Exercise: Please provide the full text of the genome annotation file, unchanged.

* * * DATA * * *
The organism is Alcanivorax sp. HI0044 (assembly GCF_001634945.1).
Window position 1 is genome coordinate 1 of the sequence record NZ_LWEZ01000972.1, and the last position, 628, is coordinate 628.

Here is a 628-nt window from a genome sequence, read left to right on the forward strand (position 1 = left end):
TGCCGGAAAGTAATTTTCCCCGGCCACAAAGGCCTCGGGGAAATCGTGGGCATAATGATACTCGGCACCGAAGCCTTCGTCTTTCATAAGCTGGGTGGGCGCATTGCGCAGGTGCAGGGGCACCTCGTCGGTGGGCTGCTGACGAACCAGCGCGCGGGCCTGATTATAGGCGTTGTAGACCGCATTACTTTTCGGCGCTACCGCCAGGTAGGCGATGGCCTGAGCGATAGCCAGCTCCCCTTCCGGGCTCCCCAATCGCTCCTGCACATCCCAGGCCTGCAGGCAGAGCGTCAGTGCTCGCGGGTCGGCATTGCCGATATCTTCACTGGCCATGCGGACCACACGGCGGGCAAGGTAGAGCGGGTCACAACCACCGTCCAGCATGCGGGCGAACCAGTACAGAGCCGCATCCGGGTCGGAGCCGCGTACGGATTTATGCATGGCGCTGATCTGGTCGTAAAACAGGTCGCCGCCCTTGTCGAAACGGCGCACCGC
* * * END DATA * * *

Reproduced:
The organism is Alcanivorax sp. HI0044 (assembly GCF_001634945.1).
Window position 1 is genome coordinate 1 of the sequence record NZ_LWEZ01000972.1, and the last position, 628, is coordinate 628.

Here is a 628-nt window from a genome sequence, read left to right on the forward strand (position 1 = left end):
TGCCGGAAAGTAATTTTCCCCGGCCACAAAGGCCTCGGGGAAATCGTGGGCATAATGATACTCGGCACCGAAGCCTTCGTCTTTCATAAGCTGGGTGGGCGCATTGCGCAGGTGCAGGGGCACCTCGTCGGTGGGCTGCTGACGAACCAGCGCGCGGGCCTGATTATAGGCGTTGTAGACCGCATTACTTTTCGGCGCTACCGCCAGGTAGGCGATGGCCTGAGCGATAGCCAGCTCCCCTTCCGGGCTCCCCAATCGCTCCTGCACATCCCAGGCCTGCAGGCAGAGCGTCAGTGCTCGCGGGTCGGCATTGCCGATATCTTCACTGGCCATGCGGACCACACGGCGGGCAAGGTAGAGCGGGTCACAACCACCGTCCAGCATGCGGGCGAACCAGTACAGAGCCGCATCCGGGTCGGAGCCGCGTACGGATTTATGCATGGCGCTGATCTGGTCGTAAAACAGGTCGCCGCCCTTGTCGAAACGGCGCACCGC